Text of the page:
There are probably few things that can unite anglophones and hellenophones in Cyprus more than their annoyance at the ridiculous and seemingly arbitrary transliteration of words that we see all over the country. One particularly confusing rule is the use of Ch for the Greek letter Χ, which is meant to represent an “H” sound – not a “Ch” at all.
Because of this, English speakers, who may or may not already be struggling to learn Greek, end up sounding even more ignorant, when they ask directions to the archaeological site at Chee-rokoitia, or go to the deli counter for half a kilo of Chee-romeri. On the other hand, Greek Cypriots, who generally speak fantastic English, are left baffled by the unnecessary C, when the H alone would do the job. So where did this strange convention come from? And why not just change it?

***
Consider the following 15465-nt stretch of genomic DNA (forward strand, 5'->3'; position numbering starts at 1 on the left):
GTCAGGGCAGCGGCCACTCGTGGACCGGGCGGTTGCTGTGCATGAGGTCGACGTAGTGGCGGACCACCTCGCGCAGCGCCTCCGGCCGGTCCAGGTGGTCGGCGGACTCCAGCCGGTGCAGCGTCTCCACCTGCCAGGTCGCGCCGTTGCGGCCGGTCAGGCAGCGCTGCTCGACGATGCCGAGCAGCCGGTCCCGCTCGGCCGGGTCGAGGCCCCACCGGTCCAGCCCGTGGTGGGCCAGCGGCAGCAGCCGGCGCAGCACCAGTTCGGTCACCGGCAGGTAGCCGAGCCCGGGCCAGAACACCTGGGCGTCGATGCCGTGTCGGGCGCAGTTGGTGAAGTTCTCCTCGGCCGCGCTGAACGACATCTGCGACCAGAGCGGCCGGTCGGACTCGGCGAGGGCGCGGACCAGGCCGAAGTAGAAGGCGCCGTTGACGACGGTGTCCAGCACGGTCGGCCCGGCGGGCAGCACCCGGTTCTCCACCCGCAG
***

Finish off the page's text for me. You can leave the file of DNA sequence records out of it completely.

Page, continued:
The dairy company…
View original post 426 more words